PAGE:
Barcelona’s biggest annual festival is commemorating its 150th anniversary. The first La Mercè that was planned as an event for everyone and for the whole of the city was held in 1871. This year’s celebrations recall that event, and reclaim some of the festival’s historical spaces.
In fact, the day that honours the Verge de la Mercè, the city’s patron saint, had already been celebrated long before. It all began in 1218, when, according to legend, the Mare de Déu de la Mercè [the Virgin Mary] was supposed to have appeared before King James I of Aragon, St Peter Nolasco and St Raymond of Penyafort. Centuries later, in 1687, the city invoked the protection of that same Mare de Déu de la Mercè when faced with a plague of locusts. And, once the calamity had been overcome, the Consell de la Ciutat [the municipal government at the time] chose La Mercè as the city’s patron saint.
It took centuries before the Vatican, under Pope Pius IX, recognised her as the patron saint of Barcelona. He did so in 1868, but in those days commemorations in honour of La Mercè were eminently religious in nature. It was Francesc de Paula Rius i Taulet who turned out to be the driving force behind the first La Mercè festival, during his stint as City Councillor before becoming Mayor; the festival became a civic event in 1871 and included popular celebrations intended for the city’s residents.
The festivities, which began on 24 September that year and continued to the start of October, featured human-tower displays (not yet known as castells), performed by the Xiquets de Valls, sardana-dancing performed by coblas [traditional Catalan music ensembles], dancers who had come down expressly from Empordà, moixigangas [gymnastic dancing], stick dancing from Vilafranca, gegants [giant figures representing kings and queens], music performed with grallas [Catalan reed instruments], flutes and tambourines, horse-riding competitions, swimming races, fireworks and even a general exhibition from the four Catalan provinces that took place at what was at that time the new university building.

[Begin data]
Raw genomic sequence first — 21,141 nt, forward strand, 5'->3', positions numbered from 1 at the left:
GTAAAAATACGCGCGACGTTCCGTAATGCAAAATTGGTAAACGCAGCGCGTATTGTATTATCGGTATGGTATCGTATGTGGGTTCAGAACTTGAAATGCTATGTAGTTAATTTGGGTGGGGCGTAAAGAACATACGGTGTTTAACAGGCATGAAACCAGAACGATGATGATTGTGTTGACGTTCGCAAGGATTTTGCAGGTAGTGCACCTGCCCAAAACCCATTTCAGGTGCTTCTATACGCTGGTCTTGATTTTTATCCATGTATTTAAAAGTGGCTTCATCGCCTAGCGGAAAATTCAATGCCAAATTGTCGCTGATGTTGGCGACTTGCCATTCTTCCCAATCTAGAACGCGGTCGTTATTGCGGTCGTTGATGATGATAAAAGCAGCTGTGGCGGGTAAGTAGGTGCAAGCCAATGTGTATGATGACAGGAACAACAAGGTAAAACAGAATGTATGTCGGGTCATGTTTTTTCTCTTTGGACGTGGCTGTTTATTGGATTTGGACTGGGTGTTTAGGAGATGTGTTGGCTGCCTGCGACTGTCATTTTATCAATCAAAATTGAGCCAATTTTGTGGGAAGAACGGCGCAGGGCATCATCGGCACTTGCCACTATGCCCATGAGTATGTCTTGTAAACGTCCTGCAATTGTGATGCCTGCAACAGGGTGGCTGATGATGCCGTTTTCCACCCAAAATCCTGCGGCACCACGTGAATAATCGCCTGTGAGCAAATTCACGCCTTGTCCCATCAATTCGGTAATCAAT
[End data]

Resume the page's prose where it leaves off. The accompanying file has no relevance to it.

The celebrations did not continue to be held annually, but the idea of turning Barcelona’s La Mercè into a major popular festival that would bring together elements of popular culture from different parts of Catalonia came up once again in 1902, this time at the behest of the then City Councillor, Francesc Cambó.
El Passeig de Gràcia, a setting for popular culture
The history of Barcelona’s biggest festival has been marked by political circumstances. And, although it was rarely celebrated during the 1920s and 1930s, the Francoist dictatorship used it to showcase folklore and the most traditional and religious aspects. The 1950s and 1960s saw the revival of the festival’s artistic and popular aspects, a strengthening of its folkloric side and the establishment of activities that are classics today, such as the choral concerts performed by the Clavé Choirs, the sardana-dance groups competition and a procession that paraded not along the Rambla but among other places along Passeig de Gràcia, a street that to mark the 150th anniversary of the festival is being reclaimed this year as a space dedicated to popular culture.
In this 150th anniversary year, on Passeig de Gràcia there will be displays of popular culture, fireworks and the classic procession, as well as the odd commemorative surprise in the form of an exhibition to be held in different locations within the city. It consists of four big cubes that you’ll find there on 24 September, and looks back at the history of a festival that’s celebrating an important anniversary this year through photographs and posters. If you missed it, on Saturday 25 and Sunday 26 September head for the Parc de la Ciutadella, the Parc de Joan Miró, or the Palau de la Virreina.
The local authorities during the transition period and the first democratic city councils renewed the structure of La Mercè, giving rise to celebrations centred on Mediterranean culture which today combine concerts, street shows, public displays and tradition. The traditional events were revitalised and given a renewed energy in the 1990s, thanks to celebrities such as the late musician and composer Jordi Fàbregas (1951-2021), the creator of the traditional group Els Ministrils del Camí Ral. There will be a tribute to him at the start of this year’s event.